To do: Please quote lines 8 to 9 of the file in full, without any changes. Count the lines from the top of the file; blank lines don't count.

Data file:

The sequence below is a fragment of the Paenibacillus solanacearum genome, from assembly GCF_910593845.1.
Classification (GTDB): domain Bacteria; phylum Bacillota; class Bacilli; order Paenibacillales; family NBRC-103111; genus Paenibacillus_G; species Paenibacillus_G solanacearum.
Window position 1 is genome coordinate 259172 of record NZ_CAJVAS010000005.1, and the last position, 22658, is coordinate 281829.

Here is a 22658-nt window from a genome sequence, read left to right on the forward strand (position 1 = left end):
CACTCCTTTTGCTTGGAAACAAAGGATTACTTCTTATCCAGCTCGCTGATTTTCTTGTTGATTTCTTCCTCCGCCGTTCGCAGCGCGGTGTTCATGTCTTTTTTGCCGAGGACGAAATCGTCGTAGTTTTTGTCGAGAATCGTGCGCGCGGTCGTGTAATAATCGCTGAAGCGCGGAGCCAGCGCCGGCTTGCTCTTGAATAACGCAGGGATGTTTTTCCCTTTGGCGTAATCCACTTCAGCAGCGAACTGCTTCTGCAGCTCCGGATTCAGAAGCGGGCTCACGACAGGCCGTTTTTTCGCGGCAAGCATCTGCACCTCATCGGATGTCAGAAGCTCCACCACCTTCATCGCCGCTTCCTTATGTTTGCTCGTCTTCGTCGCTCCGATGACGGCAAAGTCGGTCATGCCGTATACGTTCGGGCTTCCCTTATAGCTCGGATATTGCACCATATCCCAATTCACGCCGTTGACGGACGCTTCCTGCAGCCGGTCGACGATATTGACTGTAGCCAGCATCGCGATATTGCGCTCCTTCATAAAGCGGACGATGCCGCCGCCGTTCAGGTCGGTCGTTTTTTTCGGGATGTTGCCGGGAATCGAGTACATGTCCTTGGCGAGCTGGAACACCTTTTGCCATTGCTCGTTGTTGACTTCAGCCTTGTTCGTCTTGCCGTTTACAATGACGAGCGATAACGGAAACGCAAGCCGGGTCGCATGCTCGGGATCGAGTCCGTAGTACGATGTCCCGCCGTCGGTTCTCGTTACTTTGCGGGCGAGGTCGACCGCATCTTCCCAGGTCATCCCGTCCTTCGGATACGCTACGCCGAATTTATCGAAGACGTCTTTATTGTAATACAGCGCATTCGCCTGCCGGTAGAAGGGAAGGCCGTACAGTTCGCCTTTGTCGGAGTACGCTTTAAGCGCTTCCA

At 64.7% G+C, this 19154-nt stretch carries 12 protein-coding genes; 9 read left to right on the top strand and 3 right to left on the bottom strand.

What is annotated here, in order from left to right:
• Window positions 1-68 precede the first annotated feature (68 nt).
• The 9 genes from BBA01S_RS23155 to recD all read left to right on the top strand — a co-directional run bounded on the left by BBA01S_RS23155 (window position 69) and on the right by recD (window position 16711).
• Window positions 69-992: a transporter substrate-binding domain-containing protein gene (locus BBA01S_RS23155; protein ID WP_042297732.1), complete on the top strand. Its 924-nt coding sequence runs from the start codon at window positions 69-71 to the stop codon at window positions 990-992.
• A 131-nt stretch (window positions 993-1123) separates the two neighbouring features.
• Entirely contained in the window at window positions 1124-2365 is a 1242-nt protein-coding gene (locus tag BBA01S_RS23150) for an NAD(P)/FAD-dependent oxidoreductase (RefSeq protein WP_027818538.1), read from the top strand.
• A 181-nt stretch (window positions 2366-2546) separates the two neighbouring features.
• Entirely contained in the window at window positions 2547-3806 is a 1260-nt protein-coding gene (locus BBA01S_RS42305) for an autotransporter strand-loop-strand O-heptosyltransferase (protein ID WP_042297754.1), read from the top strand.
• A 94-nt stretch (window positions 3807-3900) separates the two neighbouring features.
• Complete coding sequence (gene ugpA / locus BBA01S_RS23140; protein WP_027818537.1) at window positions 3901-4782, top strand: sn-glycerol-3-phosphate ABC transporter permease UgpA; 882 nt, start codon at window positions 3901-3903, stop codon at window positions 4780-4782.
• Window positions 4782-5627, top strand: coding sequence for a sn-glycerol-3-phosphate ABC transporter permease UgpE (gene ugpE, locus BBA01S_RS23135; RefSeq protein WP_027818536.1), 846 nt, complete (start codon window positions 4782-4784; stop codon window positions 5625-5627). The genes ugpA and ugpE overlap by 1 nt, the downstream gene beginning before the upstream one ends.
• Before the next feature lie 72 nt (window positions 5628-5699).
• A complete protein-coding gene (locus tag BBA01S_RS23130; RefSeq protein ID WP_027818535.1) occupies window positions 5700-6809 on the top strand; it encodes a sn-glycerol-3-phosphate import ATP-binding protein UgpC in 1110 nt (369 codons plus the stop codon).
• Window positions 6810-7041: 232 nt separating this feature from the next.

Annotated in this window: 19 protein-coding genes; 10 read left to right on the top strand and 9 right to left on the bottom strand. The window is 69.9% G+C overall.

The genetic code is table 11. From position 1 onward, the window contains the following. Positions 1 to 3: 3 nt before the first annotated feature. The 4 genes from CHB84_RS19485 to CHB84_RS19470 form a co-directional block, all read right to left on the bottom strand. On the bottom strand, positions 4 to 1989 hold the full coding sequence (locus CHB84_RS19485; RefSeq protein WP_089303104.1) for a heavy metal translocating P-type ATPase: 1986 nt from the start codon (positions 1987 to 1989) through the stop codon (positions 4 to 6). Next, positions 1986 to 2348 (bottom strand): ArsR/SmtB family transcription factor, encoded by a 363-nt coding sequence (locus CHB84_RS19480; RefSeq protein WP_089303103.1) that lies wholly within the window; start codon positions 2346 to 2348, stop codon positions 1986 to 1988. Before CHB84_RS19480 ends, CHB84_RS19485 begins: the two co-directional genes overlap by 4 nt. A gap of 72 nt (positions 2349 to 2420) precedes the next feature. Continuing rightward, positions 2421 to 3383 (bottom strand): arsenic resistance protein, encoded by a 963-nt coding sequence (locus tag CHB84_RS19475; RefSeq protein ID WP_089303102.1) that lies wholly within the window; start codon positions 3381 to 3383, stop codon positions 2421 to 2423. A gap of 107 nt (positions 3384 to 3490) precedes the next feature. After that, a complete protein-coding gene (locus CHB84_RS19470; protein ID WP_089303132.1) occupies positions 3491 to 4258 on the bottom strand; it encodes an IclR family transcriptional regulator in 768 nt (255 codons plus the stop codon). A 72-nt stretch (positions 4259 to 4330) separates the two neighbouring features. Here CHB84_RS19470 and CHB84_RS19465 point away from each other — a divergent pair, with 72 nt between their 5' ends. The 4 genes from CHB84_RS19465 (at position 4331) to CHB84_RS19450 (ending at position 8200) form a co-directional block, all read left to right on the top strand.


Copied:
• Window positions 1-68 precede the first annotated feature (68 nt).
• The 9 genes from BBA01S_RS23155 to recD all read left to right on the top strand — a co-directional run bounded on the left by BBA01S_RS23155 (window position 69) and on the right by recD (window position 16711).